Yoga for most of us is about rejuvenation and bringing about equilibrium to the self.
Yet life works in cycles of ebb and flow. And with this fluctuation there are inevitably periods of stress, improper diet, overwork, lack of sleep, and accumulation of free radicals in the body.
The key is this—whenever you experience such periods in the life cycle it is a hint from the body for nutritional support.
A primary step in replenishing the system and restoring the “prana” is through herbs and one of the main herbs in Ancient Ayurvedic medicine is Gotu Kola. Gotu Kola is also known as “Brahmi,” which is derived from Hinduism meaning the “Brahman.”
For the unfamiliar, “The Brahman” is the unchanging reality amidst and beyond the world. In Sanskrit, it is Sat-cit-ananda, which is being-consciousness-bliss and is the highest of realities. Throughout its history, Brahmi has been one of the more important herbs when it comes to herbal medicine.
In India, the herb was used with newborn children, with the wide held belief being that the herb would cause the child to become more open minded and intelligent; essentially Brahmi was actually believed to free the mind of the child. Additionally, the herb was well known and used by the great sages of Indian philosophy, who appropriately gave it its name, which means “knowledge.”
Charaka, Ayurveda’s third legendary physician, who identifies the seasons and times of day when a particular plant’s medicinal powers achieve their maximum potency, states that the true value of brahmi lies in its outstanding performance against senile decay and loss of memory, and its capacity for enhancing verbal articulation.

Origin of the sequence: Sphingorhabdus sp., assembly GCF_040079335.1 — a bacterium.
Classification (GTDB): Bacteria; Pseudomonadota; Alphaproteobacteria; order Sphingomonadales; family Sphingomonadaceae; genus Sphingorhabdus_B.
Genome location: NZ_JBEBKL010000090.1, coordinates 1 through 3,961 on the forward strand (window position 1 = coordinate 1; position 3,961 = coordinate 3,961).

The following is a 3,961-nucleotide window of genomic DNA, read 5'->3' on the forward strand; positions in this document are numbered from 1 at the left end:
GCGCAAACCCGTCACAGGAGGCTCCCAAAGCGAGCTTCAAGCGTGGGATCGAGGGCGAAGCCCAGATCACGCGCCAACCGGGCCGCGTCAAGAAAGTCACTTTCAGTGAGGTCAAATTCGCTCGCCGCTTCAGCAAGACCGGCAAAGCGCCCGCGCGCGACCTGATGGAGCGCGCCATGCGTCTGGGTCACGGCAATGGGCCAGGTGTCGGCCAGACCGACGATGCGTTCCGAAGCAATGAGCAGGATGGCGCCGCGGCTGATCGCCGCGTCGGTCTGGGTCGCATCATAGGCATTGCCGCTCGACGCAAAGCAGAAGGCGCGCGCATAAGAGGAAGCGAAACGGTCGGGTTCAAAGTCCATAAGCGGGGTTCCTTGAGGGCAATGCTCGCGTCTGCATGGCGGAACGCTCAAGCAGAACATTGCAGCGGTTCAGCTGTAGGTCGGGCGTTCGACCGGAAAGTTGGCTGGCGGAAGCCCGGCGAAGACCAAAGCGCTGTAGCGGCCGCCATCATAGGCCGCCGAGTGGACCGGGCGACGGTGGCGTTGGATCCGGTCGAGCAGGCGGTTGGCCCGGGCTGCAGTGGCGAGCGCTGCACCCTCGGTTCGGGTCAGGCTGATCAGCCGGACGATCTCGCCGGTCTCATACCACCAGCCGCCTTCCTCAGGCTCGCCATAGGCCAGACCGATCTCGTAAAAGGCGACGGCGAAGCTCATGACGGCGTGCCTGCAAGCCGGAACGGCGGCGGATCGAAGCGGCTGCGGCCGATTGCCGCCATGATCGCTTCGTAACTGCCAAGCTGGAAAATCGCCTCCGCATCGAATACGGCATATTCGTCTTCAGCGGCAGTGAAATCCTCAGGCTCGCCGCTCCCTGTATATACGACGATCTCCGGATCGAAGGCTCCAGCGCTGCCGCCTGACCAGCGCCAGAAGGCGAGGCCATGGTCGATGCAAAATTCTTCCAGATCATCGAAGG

One interesting piece of evidence for its effectiveness is given by Appa Rao in Medicinal Plants of India:
“A double blind clinical test was conducted on thirty mentally retarded children, who were free from epilepsy and other neurological conditions, to study the effect of the drug extracted from Brahmi on general mental ability. The results indicated a significant improvement in both general ability and behavioral patterns when the drug was administered for a short period of twelve weeks.”
Brahmi and the Yogi/Yogini
Brahmi is an important supplement for yogis and improves meditation. A dosage of brahmi taken before meditation is a great aid in this practice. It helps to awaken the crown chakra at the top of the head (sahasrara), and balance the right and left hemispheres of the brain. Brahmi is one of the best herbs for balancing and rejuvenating the whole mind and consciousness system.
Beyond just being a great adaptogenic herb for the mind, Brahmi also enhances the immune system, increases hair and nail growth, strengthens the adrenals, aids in digestion, increases fertility, accelerates the healing of wounds, helps to cleanse the skin and the blood, and balances all three doshas (vata, pitta, kapha).
About the Plant
Brahmi, a plant from the Umbelliferae family, is the Sanskrit name for the Indian pennywort, also known as khulakudi in Hindi. In the dictionary of herbs it is known as somavati or saraswati.
It is a so-called “weed” which is found growing wild in marshlands and reservoirs, and near the banks of rivers and lakes all over India and South Africa. This herb creeps along the ground, rooting at the nodes, and has small light green leaves fluted around the edges. In taste it resembles parsley, but unlike parsley it is slightly bitter. The entire plant, especially the leaves, is used for medicinal purposes.
It is perhaps the most important nervine herb used in Ayurvedic medicine.
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Assistant Editor: Kathryn Muyskens / Editor: Catherine Monkman
Photo: Wikimedia Commons